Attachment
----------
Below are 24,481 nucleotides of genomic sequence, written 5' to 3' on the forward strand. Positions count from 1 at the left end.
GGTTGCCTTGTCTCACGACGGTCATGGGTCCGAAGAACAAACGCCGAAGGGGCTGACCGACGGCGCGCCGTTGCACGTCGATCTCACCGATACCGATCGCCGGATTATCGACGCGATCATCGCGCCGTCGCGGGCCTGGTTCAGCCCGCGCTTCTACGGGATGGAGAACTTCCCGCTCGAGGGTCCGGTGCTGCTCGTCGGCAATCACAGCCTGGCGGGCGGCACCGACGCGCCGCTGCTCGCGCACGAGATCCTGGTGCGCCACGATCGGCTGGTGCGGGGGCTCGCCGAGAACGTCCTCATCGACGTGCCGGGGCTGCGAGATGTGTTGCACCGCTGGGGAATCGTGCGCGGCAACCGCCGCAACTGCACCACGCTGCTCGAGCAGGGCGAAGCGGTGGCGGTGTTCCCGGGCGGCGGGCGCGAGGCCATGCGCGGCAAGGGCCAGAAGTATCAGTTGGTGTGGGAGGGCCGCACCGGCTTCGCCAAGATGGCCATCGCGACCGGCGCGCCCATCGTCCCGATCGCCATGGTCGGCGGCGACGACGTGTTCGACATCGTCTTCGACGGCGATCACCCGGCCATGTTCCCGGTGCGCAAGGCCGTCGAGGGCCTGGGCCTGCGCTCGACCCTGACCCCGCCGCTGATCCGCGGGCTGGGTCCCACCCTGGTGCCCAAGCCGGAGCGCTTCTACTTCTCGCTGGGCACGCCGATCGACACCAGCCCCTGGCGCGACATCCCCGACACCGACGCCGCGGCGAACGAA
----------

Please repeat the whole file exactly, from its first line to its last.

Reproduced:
Below are 24,481 nucleotides of genomic sequence, written 5' to 3' on the forward strand. Positions count from 1 at the left end.
GGTTGCCTTGTCTCACGACGGTCATGGGTCCGAAGAACAAACGCCGAAGGGGCTGACCGACGGCGCGCCGTTGCACGTCGATCTCACCGATACCGATCGCCGGATTATCGACGCGATCATCGCGCCGTCGCGGGCCTGGTTCAGCCCGCGCTTCTACGGGATGGAGAACTTCCCGCTCGAGGGTCCGGTGCTGCTCGTCGGCAATCACAGCCTGGCGGGCGGCACCGACGCGCCGCTGCTCGCGCACGAGATCCTGGTGCGCCACGATCGGCTGGTGCGGGGGCTCGCCGAGAACGTCCTCATCGACGTGCCGGGGCTGCGAGATGTGTTGCACCGCTGGGGAATCGTGCGCGGCAACCGCCGCAACTGCACCACGCTGCTCGAGCAGGGCGAAGCGGTGGCGGTGTTCCCGGGCGGCGGGCGCGAGGCCATGCGCGGCAAGGGCCAGAAGTATCAGTTGGTGTGGGAGGGCCGCACCGGCTTCGCCAAGATGGCCATCGCGACCGGCGCGCCCATCGTCCCGATCGCCATGGTCGGCGGCGACGACGTGTTCGACATCGTCTTCGACGGCGATCACCCGGCCATGTTCCCGGTGCGCAAGGCCGTCGAGGGCCTGGGCCTGCGCTCGACCCTGACCCCGCCGCTGATCCGCGGGCTGGGTCCCACCCTGGTGCCCAAGCCGGAGCGCTTCTACTTCTCGCTGGGCACGCCGATCGACACCAGCCCCTGGCGCGACATCCCCGACACCGACGCCGCGGCGAACGAA